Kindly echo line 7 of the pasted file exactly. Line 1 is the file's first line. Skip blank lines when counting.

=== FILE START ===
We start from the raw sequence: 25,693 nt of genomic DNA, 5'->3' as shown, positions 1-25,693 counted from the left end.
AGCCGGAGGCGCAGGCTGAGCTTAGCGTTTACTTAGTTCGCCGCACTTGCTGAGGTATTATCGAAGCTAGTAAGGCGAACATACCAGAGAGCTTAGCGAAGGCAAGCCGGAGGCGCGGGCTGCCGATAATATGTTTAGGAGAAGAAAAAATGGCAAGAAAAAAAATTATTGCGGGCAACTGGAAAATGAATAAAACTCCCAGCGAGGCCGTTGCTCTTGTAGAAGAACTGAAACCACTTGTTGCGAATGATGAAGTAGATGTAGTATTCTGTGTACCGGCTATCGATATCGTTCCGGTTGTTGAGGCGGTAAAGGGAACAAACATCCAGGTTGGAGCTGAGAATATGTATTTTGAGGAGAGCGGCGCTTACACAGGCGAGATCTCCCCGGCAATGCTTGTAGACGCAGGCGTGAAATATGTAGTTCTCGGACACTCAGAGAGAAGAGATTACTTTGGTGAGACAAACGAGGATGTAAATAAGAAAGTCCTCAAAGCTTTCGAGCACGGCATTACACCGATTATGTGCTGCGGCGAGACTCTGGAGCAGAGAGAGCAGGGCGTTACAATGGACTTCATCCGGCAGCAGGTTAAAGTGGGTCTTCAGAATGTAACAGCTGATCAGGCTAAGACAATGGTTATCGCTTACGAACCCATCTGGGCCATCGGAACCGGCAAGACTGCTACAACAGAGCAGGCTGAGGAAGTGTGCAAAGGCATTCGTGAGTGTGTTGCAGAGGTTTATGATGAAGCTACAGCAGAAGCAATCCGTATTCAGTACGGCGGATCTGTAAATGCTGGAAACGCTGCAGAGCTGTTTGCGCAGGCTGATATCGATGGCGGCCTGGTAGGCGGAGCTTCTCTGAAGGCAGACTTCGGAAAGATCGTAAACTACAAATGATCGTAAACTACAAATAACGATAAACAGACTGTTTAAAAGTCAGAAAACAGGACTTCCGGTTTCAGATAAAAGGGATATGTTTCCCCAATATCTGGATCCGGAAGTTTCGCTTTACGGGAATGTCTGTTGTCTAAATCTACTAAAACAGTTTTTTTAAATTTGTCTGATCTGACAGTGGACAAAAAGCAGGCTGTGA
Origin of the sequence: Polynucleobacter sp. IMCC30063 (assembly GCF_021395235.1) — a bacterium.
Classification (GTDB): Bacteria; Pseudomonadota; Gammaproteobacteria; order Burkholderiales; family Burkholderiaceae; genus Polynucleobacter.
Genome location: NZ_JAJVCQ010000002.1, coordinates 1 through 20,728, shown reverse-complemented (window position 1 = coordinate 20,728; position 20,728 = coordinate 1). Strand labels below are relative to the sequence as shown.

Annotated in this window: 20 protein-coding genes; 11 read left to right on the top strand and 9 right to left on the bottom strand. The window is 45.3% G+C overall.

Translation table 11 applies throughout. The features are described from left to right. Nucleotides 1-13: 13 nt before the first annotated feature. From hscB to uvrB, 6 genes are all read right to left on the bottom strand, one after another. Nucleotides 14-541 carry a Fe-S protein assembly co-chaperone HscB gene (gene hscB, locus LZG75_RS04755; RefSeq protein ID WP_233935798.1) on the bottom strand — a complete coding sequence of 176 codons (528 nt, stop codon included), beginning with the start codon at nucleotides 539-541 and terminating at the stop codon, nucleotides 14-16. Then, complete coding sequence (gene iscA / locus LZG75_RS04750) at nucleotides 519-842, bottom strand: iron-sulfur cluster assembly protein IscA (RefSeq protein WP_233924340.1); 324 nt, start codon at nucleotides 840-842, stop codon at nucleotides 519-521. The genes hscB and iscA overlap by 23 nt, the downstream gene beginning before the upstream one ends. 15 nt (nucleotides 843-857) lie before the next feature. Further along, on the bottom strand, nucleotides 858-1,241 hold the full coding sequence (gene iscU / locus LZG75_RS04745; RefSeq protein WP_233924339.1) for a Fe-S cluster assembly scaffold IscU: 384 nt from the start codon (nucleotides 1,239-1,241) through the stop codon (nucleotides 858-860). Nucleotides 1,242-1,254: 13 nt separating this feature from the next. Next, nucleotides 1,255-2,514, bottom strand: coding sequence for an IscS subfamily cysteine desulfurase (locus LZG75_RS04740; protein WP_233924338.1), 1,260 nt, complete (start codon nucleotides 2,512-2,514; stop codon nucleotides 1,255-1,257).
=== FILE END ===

Translation table 11 applies throughout. The features are described from left to right. Nucleotides 1-13: 13 nt before the first annotated feature. From hscB to uvrB, 6 genes are all read right to left on the bottom strand, one after another. Nucleotides 14-541 carry a Fe-S protein assembly co-chaperone HscB gene (gene hscB, locus LZG75_RS04755; RefSeq protein ID WP_233935798.1) on the bottom strand — a complete coding sequence of 176 codons (528 nt, stop codon included), beginning with the start codon at nucleotides 539-541 and terminating at the stop codon, nucleotides 14-16. Then, complete coding sequence (gene iscA / locus LZG75_RS04750) at nucleotides 519-842, bottom strand: iron-sulfur cluster assembly protein IscA (RefSeq protein WP_233924340.1); 324 nt, start codon at nucleotides 840-842, stop codon at nucleotides 519-521. The genes hscB and iscA overlap by 23 nt, the downstream gene beginning before the upstream one ends. 15 nt (nucleotides 843-857) lie before the next feature. Further along, on the bottom strand, nucleotides 858-1,241 hold the full coding sequence (gene iscU / locus LZG75_RS04745; RefSeq protein WP_233924339.1) for a Fe-S cluster assembly scaffold IscU: 384 nt from the start codon (nucleotides 1,239-1,241) through the stop codon (nucleotides 858-860). Nucleotides 1,242-1,254: 13 nt separating this feature from the next. Next, nucleotides 1,255-2,514, bottom strand: coding sequence for an IscS subfamily cysteine desulfurase (locus LZG75_RS04740; protein WP_233924338.1), 1,260 nt, complete (start codon nucleotides 2,512-2,514; stop codon nucleotides 1,255-1,257).